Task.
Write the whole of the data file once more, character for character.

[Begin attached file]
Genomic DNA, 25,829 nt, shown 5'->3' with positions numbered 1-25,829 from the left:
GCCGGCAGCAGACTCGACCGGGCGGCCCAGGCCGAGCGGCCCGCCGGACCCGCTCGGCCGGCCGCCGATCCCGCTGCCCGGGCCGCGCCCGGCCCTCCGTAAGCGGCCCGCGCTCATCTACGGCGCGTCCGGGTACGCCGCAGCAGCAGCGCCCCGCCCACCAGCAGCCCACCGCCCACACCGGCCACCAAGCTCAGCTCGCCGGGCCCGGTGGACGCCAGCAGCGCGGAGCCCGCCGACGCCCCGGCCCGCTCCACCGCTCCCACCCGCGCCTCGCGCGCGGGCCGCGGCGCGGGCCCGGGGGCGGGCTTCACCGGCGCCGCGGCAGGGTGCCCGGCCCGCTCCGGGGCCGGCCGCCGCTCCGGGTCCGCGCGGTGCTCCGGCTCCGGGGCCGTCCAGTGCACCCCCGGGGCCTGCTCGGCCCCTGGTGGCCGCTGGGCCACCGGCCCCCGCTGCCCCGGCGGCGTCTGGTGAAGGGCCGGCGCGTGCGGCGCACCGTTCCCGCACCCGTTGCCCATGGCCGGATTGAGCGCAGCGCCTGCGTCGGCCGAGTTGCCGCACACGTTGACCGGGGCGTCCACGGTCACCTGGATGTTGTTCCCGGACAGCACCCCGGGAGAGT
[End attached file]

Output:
Genomic DNA, 25,829 nt, shown 5'->3' with positions numbered 1-25,829 from the left:
GCCGGCAGCAGACTCGACCGGGCGGCCCAGGCCGAGCGGCCCGCCGGACCCGCTCGGCCGGCCGCCGATCCCGCTGCCCGGGCCGCGCCCGGCCCTCCGTAAGCGGCCCGCGCTCATCTACGGCGCGTCCGGGTACGCCGCAGCAGCAGCGCCCCGCCCACCAGCAGCCCACCGCCCACACCGGCCACCAAGCTCAGCTCGCCGGGCCCGGTGGACGCCAGCAGCGCGGAGCCCGCCGACGCCCCGGCCCGCTCCACCGCTCCCACCCGCGCCTCGCGCGCGGGCCGCGGCGCGGGCCCGGGGGCGGGCTTCACCGGCGCCGCGGCAGGGTGCCCGGCCCGCTCCGGGGCCGGCCGCCGCTCCGGGTCCGCGCGGTGCTCCGGCTCCGGGGCCGTCCAGTGCACCCCCGGGGCCTGCTCGGCCCCTGGTGGCCGCTGGGCCACCGGCCCCCGCTGCCCCGGCGGCGTCTGGTGAAGGGCCGGCGCGTGCGGCGCACCGTTCCCGCACCCGTTGCCCATGGCCGGATTGAGCGCAGCGCCTGCGTCGGCCGAGTTGCCGCACACGTTGACCGGGGCGTCCACGGTCACCTGGATGTTGTTCCCGGACAGCACCCCGGGAGAGT